The white-rumped shama is a small passerine bird that, for males, consists of a glossy black plumage above with light brown underparts. Females are similar in appearance but are overall paler, while juveniles are a reddish-brown color throughout with rusty wing bars. The white rump contrasts the black plumage so that it’s very clearly seen in males.
The white-rumped shama can be found in dense lowland, forested areas (including hills), forest edges, secondary jungles, or other habitats that include dense underbrush or thick wood cover. They may also be seen in more urban areas, such as overgrown orchards or plantations.
The white-rumped shama consumes a mainly insectivorous diet, with common prey including ants, caterpillars, moths, beetles, flies, grasshoppers, and centipedes. They may also consume spiders, worms, and berries on occasion.
15. Red-Footed Booby
Scientific Name: Sula sula
Range: Pacific and Indian Oceans, less seen in the Atlantic Ocean
The red-footed booby is a large seabird with varying plumage, though all variations have bright red feet, a colorful beak and face, and either a black or white tail. Some have light brown plumage throughout, while others have white plumage with some black trailing edges to the wings. Juveniles are brown throughout with light pink feet.
The red-footed booby typically nests on tropical atolls and islands, especially those with trees, but they may also use clumps of grass or manmade structures for nesting. Nonbreeding birds spend their entire lives over offshore tropical waters, never spending time over the mainland.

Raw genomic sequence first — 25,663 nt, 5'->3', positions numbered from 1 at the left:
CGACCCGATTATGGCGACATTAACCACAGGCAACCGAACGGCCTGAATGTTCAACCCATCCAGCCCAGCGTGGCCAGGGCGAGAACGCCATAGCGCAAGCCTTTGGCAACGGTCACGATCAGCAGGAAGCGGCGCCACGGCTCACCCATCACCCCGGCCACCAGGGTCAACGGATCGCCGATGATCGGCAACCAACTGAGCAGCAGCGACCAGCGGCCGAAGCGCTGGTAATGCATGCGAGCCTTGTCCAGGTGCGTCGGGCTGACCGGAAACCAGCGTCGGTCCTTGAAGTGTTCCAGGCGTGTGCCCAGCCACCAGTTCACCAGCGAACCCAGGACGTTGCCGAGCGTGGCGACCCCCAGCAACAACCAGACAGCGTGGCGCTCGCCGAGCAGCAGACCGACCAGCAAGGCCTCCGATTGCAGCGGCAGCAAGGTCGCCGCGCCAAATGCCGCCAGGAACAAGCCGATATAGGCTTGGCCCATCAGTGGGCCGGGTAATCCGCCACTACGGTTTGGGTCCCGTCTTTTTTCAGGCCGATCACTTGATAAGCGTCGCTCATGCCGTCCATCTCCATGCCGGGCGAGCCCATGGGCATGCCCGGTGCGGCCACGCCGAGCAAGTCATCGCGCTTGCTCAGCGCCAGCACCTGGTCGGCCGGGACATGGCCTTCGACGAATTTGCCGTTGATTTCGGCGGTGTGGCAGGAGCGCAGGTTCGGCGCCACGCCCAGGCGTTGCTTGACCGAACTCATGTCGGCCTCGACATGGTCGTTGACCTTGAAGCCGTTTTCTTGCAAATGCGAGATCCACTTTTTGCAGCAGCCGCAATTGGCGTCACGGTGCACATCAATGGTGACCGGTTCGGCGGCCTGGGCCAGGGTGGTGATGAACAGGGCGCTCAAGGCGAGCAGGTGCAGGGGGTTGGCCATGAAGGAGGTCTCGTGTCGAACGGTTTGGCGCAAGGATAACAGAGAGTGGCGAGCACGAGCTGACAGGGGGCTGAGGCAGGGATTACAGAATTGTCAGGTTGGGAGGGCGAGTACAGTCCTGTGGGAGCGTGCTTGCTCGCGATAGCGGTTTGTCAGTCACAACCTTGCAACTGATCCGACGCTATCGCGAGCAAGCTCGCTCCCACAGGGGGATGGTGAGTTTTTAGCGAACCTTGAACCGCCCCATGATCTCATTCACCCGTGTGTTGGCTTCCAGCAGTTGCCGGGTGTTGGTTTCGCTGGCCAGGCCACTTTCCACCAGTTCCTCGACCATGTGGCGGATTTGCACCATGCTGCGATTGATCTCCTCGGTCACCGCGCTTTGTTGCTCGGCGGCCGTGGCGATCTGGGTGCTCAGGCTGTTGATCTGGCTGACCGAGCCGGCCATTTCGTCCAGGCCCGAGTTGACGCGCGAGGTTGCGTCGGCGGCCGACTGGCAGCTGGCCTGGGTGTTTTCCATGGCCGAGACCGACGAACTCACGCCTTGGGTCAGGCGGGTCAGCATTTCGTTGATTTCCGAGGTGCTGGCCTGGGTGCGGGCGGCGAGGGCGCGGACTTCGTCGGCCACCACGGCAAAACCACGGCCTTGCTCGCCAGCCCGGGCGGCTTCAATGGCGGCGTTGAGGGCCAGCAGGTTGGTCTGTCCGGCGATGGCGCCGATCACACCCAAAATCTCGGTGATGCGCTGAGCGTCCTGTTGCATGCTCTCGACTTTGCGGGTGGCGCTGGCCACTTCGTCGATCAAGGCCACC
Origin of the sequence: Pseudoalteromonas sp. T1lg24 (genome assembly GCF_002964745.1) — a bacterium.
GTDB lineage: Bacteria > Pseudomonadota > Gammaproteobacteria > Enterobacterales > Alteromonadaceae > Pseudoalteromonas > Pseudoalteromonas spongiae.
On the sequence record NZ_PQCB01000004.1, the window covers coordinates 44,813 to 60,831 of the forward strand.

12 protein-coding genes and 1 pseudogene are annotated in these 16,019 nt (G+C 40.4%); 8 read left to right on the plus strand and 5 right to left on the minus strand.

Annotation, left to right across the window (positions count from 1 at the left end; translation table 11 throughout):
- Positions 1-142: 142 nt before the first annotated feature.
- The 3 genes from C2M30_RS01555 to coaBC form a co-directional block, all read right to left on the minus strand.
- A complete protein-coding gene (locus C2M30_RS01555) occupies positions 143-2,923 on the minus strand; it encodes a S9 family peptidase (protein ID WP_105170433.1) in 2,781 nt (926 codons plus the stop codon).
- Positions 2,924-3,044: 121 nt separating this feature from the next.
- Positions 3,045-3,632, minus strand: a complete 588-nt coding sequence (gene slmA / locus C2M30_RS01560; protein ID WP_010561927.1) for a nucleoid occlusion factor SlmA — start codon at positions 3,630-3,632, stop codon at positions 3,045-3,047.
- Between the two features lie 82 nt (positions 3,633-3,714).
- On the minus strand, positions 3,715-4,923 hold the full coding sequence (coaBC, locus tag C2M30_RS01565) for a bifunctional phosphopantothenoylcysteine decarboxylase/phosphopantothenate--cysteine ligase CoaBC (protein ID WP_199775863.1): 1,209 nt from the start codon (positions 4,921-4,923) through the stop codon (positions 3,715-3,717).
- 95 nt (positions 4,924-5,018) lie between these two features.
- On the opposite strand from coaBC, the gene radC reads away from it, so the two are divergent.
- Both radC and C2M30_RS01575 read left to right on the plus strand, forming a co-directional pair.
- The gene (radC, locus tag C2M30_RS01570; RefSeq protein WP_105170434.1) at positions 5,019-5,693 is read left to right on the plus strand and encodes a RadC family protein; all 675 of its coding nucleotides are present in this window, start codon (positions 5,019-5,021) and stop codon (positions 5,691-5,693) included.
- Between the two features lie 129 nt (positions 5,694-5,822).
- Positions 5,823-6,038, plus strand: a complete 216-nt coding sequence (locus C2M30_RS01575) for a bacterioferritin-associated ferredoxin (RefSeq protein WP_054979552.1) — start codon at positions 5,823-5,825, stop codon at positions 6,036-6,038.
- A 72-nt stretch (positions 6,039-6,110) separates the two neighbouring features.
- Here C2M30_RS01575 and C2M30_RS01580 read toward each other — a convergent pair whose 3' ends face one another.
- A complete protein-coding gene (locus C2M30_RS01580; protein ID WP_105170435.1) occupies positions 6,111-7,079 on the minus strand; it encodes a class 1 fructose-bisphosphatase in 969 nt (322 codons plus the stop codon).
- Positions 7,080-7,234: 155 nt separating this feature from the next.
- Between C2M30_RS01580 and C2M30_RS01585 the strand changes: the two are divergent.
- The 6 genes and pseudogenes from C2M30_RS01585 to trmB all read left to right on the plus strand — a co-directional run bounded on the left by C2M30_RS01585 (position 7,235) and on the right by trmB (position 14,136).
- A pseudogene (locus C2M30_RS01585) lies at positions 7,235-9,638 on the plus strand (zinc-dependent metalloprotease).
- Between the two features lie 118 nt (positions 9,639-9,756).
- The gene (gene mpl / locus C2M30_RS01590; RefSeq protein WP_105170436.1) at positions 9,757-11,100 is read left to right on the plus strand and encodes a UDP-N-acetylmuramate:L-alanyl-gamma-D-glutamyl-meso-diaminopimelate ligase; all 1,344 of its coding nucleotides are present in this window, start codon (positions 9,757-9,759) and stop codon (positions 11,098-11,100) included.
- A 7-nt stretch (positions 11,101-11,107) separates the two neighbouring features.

The red-footed booby feeds mainly on small fish (especially flying fish) and squid. They typically plunge dive to the water in order to capture prey that they spot from the air, but they’re also capable of catching flying fish straight from the air.
16. Yellow-Billed Cardinal
Scientific Name: Paroaria capitata
Range: Hawaii, South America
The yellow-billed cardinal is a slender bird consisting of a gray back, white chest, white collar, and a bright red head. Juveniles have a similar appearance to adults but have a brown head and back instead of red and gray. The yellow-billed cardinal resembles the Red-Crested cardinal, but it lacks the latter’s signature crest.